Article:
Which books/covers/authors intrigue you? Which have you read? Disliked? Enjoyed?
1. My Name is Legion, Roger Zelazny (1976)
From the back cover: “HE DID NOT EXIST… OR DID HE? He had destroyed his punch cards and changed his face. There was no credit card, birth record, or passport for him in the International Data Bank.
His names were many… any he chose.
His occupation was taking megarisks in the service of a vast global detective agency.
His interworld assignments were highly lucrative, incalculably vital, and terrifyingly deadly.
And more often than not, his life was a living hell!”
Contents: “The Eve of RUMOKO” (1969),” “‘Kjwalll’kje’k’koothaïlll’kje’k” (1973), “Home Is the Hangman” (1975)
Initial Thoughts: In the early days of my site read I reviewed the first in the Nemo sequence–“The Eve of RUMOKO” (1969). At the time I did not care for it. However, I recently read F. Brett Cox’s monography Roger Zelazny (2021) and retrospectively I’m not sure that I understood the character or what Zelazny was trying to accomplish with the story sequence. Often after I read a monograph, I end up making a few impulsive purchases and this is one of them! I hope, at the very least, it gives me a deeper understanding of Zelazny’s SF project. And “Home Is the Hangman” (1975) is a Hugo and Nebula-winning novella that I have not read.
I devour a massive quantity of scholarship on science fiction (authors, culture, fandom, etc.) and history topics that intersect with my SF interests. Some weeks I spend more time reading historical fanzine debates and magazine articles than fiction. I thought that I would share some of what I’ve found most transfixing with you all! In the past I’ve tweeted the most intriguing bits I’ve come across (Michael Moorcock burning John Brunner novels for example) but with the impending implosion of the platform I thought it best to post more on my site which is on track for a banner year.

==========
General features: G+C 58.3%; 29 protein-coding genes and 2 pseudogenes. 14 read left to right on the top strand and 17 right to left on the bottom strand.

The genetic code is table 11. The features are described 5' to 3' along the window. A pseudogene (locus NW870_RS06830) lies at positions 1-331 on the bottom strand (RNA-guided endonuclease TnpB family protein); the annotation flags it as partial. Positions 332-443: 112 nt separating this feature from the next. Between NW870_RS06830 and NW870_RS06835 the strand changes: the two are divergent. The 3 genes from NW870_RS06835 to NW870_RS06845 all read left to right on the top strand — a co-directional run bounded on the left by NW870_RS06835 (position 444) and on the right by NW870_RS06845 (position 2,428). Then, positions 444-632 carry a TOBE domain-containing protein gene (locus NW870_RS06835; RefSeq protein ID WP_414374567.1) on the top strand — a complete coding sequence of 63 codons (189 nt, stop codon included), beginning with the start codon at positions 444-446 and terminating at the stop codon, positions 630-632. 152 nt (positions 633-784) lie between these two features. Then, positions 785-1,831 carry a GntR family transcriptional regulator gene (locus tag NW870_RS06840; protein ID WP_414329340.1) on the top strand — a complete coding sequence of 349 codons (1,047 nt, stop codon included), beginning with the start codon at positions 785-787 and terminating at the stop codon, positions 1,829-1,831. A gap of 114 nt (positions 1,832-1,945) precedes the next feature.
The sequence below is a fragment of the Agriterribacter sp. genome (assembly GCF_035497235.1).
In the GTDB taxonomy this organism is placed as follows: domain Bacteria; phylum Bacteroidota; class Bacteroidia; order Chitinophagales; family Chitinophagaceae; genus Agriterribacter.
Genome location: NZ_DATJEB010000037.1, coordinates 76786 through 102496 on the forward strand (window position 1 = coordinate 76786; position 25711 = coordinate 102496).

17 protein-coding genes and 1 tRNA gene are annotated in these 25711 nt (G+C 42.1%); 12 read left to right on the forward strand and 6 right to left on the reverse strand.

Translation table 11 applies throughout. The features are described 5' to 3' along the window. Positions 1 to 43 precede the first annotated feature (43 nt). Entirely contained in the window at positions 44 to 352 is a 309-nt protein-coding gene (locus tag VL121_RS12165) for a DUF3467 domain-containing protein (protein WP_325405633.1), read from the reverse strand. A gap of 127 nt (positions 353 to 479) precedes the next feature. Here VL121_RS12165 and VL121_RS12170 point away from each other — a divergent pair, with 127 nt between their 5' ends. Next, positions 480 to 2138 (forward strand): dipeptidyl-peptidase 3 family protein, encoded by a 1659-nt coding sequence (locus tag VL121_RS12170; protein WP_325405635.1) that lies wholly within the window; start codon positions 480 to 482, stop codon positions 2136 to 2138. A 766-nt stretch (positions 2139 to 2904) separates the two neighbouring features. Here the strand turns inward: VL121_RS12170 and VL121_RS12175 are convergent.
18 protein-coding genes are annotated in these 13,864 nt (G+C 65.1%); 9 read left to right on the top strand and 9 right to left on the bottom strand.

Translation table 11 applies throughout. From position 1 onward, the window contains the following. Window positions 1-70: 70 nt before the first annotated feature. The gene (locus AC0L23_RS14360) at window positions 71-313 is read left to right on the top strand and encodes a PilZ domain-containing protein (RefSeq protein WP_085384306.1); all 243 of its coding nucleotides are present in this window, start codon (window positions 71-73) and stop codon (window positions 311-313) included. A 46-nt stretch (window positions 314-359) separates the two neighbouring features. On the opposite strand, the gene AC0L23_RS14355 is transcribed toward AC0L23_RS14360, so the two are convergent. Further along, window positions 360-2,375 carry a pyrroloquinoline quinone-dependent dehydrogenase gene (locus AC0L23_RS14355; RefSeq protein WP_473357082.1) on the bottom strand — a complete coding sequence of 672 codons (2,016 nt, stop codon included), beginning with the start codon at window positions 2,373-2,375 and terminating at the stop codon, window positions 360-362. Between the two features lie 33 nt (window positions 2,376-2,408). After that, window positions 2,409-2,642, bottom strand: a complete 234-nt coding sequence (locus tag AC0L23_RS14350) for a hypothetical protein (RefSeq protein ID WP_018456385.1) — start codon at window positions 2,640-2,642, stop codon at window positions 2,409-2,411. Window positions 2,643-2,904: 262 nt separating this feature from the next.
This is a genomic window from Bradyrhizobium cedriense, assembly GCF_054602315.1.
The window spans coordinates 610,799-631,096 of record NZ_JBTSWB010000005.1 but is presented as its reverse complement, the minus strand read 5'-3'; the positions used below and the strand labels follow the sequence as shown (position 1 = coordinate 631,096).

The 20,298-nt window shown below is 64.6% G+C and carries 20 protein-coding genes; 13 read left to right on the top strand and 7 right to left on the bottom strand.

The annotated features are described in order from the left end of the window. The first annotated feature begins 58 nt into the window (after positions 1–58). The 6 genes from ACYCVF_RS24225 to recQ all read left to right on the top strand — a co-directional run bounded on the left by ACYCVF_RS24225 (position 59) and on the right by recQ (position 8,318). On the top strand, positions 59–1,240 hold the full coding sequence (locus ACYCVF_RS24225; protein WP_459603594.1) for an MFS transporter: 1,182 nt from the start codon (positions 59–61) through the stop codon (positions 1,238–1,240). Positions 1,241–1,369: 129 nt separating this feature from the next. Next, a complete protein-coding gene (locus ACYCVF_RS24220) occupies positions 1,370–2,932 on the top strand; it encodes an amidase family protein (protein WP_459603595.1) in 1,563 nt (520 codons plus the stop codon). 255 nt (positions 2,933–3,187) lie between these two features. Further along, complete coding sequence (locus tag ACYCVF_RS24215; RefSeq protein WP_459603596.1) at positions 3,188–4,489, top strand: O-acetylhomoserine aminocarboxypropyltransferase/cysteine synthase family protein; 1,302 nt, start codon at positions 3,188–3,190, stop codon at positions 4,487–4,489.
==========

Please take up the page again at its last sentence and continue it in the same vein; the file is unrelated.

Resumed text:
Thus, I inaugurate the first in what I hope are many future Exploration Logs! Some posts will be a brief survey of the various SF-related non-fiction I’ve read. Other posts, I hope, will be a jumping off point for my own research. In this instance, I’ll share the elements of an article that resonated with me.
Today I’ll cover an absolutely transfixing piece by Sonja Fritzsche on how two Ursula K. Le Guin novels went through an “elaborate approval process” before appearing print in Communist East Germany (GDR). Read more to learn more about the Stanislaw Lem Club’s stash of illegal western SF and how The Dispossessed‘s Shevek was incorporated in the East German national myth!
Sonja Fritzsche’s article “Publishing Ursula K. Le Guin in East Germany” appeared in Extrapolation, vol. 47, Iss. 3 (Winter 2006). As I could not find a copy online, I requested it through my university’s Interlibrary Loan system. If you’re desperate to get your hands on a copy, reach out!
“Publishing Ursula K. Le Guin in East Germany” reveals three fascinating intersecting threads–1) the mechanisms of the censorship program according to the “official literary policy of Socialist Realism,” 2) status of genre within the GDR and 3) how Le Guin’s complex takes were interpreted and rationalized in order to see print for the growing number of East German SF fans in the 70s and 80s.